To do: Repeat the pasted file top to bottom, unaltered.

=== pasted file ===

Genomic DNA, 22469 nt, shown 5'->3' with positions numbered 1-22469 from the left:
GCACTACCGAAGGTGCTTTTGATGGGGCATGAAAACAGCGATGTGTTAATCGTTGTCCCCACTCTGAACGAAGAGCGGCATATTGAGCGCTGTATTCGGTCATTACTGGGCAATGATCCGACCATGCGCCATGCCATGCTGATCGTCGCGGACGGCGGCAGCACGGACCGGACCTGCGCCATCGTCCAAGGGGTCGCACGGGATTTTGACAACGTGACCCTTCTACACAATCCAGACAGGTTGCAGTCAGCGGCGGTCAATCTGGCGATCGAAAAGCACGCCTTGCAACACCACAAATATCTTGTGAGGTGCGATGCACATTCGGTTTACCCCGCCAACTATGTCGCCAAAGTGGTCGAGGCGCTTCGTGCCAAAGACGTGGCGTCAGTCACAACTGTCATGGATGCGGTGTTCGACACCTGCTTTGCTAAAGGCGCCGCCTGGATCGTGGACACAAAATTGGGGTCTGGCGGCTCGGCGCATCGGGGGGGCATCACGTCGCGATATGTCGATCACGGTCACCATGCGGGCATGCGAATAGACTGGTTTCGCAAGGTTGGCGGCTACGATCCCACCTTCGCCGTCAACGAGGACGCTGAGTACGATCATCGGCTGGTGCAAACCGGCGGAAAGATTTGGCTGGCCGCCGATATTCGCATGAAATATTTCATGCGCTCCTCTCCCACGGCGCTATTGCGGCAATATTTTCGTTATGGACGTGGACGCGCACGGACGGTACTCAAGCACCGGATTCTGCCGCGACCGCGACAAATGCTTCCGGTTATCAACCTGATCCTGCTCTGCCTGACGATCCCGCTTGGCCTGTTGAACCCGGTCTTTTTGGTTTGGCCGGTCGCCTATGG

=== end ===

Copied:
Genomic DNA, 22469 nt, shown 5'->3' with positions numbered 1-22469 from the left:
GCACTACCGAAGGTGCTTTTGATGGGGCATGAAAACAGCGATGTGTTAATCGTTGTCCCCACTCTGAACGAAGAGCGGCATATTGAGCGCTGTATTCGGTCATTACTGGGCAATGATCCGACCATGCGCCATGCCATGCTGATCGTCGCGGACGGCGGCAGCACGGACCGGACCTGCGCCATCGTCCAAGGGGTCGCACGGGATTTTGACAACGTGACCCTTCTACACAATCCAGACAGGTTGCAGTCAGCGGCGGTCAATCTGGCGATCGAAAAGCACGCCTTGCAACACCACAAATATCTTGTGAGGTGCGATGCACATTCGGTTTACCCCGCCAACTATGTCGCCAAAGTGGTCGAGGCGCTTCGTGCCAAAGACGTGGCGTCAGTCACAACTGTCATGGATGCGGTGTTCGACACCTGCTTTGCTAAAGGCGCCGCCTGGATCGTGGACACAAAATTGGGGTCTGGCGGCTCGGCGCATCGGGGGGGCATCACGTCGCGATATGTCGATCACGGTCACCATGCGGGCATGCGAATAGACTGGTTTCGCAAGGTTGGCGGCTACGATCCCACCTTCGCCGTCAACGAGGACGCTGAGTACGATCATCGGCTGGTGCAAACCGGCGGAAAGATTTGGCTGGCCGCCGATATTCGCATGAAATATTTCATGCGCTCCTCTCCCACGGCGCTATTGCGGCAATATTTTCGTTATGGACGTGGACGCGCACGGACGGTACTCAAGCACCGGATTCTGCCGCGACCGCGACAAATGCTTCCGGTTATCAACCTGATCCTGCTCTGCCTGACGATCCCGCTTGGCCTGTTGAACCCGGTCTTTTTGGTTTGGCCGGTCGCCTATGG